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Peter Pan and Wendy Review: A Modern Twist on a Classic Tale!

Peter Pan and Wendy Review: “Peter Pan & Wendy” is pretty much what you’d expect from a live-action adaptation of one of the numerous animated classics produced by Walt Disney. A significant portion of this film’s audience will view it anticipating live-action recreations of circumstances from the 1950 Disney animated film simply titled “Peter Pan.”

Co-writer and director David Lowery does not disappoint in terms of nostalgic familiarity, though some viewers (including this one) may have wished he had resisted it more aggressively.

There have been numerous Peter Pan remakes, reboots, and reimaginings, but none have truly turned the story on its head or dissected it, not even Steven Spielberg’s “Hook,” which ultimately circles back to “Never lose touch with your inner child.”

Peter Pan and Wendy Review

Wendy Darling (Ever Anderson) leads her younger brothers John (Joshua Pickering) and Michael (Jacobi June) in swashbuckling sword fights during their first play session.

This is followed by a few sweet moments between the children and their parents (Molly Parker and Alan Tudyk). Peter Pan (Alexander Molony) and Tinkerbell (Yara Shahidi of “Black-ish” and “Grown-ish”) make their entrance from another dimension shortly thereafter.

They are transported to Neverland via a wormhole near the legendary Second Star on the Right. On the other side, they meet and befriend the Lost Boys (apparently modelled after the Benneton catalogue urchins from “Hook”) as well as the Native American princess Tiger Lily (Alyssa Wapanatahk, a member of the Bigstone Cree Nation), who was a pawn-prize-stereotype in the Disney cartoon but gets an action-heroine makeover here, literally riding to the rescue on multiple occasions.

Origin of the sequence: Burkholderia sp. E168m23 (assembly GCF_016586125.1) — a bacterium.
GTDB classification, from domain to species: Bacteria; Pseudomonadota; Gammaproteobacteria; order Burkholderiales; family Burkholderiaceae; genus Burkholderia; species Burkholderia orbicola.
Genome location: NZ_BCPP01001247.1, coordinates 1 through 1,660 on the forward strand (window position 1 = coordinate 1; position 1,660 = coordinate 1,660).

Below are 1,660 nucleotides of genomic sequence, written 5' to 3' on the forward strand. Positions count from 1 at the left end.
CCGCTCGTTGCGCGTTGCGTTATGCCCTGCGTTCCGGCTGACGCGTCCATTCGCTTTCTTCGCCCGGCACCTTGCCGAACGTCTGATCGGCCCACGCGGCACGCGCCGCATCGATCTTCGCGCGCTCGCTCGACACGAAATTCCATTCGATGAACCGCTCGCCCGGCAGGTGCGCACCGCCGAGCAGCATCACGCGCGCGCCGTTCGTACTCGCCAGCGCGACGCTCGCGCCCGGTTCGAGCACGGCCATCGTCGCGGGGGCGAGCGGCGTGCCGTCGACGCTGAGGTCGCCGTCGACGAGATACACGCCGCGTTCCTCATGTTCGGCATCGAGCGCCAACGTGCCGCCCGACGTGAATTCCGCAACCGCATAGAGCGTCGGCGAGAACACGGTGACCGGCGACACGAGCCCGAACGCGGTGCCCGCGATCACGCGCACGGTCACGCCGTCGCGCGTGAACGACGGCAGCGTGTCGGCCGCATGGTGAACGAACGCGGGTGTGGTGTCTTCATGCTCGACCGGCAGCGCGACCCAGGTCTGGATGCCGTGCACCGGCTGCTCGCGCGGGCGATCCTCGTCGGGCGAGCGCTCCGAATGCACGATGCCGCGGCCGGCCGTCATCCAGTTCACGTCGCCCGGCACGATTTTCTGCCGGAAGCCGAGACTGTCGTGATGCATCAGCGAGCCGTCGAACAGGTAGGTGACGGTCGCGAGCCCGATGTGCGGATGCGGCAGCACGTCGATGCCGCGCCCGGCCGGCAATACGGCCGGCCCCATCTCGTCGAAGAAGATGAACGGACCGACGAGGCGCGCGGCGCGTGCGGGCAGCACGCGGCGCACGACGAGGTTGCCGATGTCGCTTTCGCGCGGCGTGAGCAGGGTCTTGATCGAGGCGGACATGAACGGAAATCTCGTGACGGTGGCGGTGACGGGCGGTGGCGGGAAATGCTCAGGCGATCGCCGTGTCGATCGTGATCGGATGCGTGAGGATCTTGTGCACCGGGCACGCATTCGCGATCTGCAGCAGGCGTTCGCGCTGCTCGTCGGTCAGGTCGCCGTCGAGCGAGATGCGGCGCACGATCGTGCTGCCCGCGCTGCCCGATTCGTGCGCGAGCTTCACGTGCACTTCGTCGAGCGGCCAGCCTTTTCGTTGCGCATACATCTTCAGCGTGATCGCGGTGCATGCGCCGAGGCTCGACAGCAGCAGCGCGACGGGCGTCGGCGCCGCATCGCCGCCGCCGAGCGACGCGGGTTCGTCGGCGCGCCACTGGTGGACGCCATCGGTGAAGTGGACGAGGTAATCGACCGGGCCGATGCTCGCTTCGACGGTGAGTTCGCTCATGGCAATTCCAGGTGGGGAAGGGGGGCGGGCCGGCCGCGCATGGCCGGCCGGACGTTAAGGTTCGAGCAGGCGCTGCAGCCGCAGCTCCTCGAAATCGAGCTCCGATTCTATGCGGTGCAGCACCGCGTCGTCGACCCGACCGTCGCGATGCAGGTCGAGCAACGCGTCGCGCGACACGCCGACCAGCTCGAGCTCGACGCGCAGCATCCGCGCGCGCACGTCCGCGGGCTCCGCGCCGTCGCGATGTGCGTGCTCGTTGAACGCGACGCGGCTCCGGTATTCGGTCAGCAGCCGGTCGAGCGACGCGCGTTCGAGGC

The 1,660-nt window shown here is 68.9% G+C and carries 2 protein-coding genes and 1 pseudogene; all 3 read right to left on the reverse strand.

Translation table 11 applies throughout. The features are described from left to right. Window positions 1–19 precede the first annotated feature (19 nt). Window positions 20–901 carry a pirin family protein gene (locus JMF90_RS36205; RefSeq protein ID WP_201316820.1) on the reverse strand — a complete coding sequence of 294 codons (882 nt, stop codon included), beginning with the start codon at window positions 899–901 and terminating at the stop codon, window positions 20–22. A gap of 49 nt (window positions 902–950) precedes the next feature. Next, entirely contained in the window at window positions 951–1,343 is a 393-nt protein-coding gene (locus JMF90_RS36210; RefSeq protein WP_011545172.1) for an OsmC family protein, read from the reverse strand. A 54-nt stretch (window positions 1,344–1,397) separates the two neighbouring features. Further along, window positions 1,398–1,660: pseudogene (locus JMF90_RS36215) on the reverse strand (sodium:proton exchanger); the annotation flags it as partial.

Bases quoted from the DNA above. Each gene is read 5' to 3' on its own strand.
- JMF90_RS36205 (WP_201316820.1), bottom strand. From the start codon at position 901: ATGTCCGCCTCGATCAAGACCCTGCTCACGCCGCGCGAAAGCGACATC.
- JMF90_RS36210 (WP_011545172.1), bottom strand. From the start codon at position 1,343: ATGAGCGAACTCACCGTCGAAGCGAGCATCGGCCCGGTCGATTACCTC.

Peter Pan and Wendy Review

Jude Law, who is settling into his “I’m just here to have a good time!” phase of character acting, anchors the film as Captain Hook, Peter Pan’s archenemy. Law portrays the character as a neurotic comic figure with Personal Issues rather than a frightening antagonist (although young viewers will still want to conceal behind furniture when he orders the Darling children’s execution).

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Lowery has given Hook a touch of the Magua or Killmonger villain-as-antihero treatment, i.e., he has made Hook’s Bad Guy Origin Story so relatable that he appears more pitiful than despicable.

Jim Gaffigan, who is shaping up to be a John Goodman-level supporting actor, portrays Hook’s sidekick Smee as an emotionally battered, exasperated subordinate, a schlump who has his flaws but is mainly frazzled by having to please a boss who believes that the solution to low morale is to throw more people overboard.

The Peter-Tinkerbell pairing has also been partially rethought: it is now evident that she is the leader of the duo, at times appearing to psychically command him or implant suggestions or tasks in his mind in a manner that makes him believe he is acting independently.

There is little that can be said against the filmmaking, which ranges from calendar-art attractive to legitimately inspired (although there is a significant issue with one aspect of the lighting/colour grading; see below). The action-packed climax, which doubles as a therapy session for the main characters, features images of dreamlike eeriness and provides Law with a fitting exit for this version of Hook.

Peter Pan and Wendy Review

But the whole film has a whiff of missed opportunity, and at times you may wonder if Lowery and his co-writer Toby Halbrooks wanted to delve deeper than the copyright-protecting, merchandise-selling executives at Disney would have permitted.

There’s a genuinely subversive “Peter Pan” satire to be made out of the Peter-Tinkerbell relationship in this one: she’s a small, mute woman who can’t accomplish anything without using a charismatic boy who refuses to grow up as her instrument.

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Peter Pan and Wendy is a live-action adaptation of the 1950 Disney animated film, featuring swashbuckling sword fights, Peter Pan and Tinkerbell, and Captain Hook as a neurotic comic figure with Personal Issues.

Lowery’s Bad Guy Origin Story has a relatable villain-as-antihero treatment, Jim Gaffigan’s Smee as an emotionally battered subordinate, and a subversive “Peter Pan” satire of the Peter-Tinkerbell relationship.

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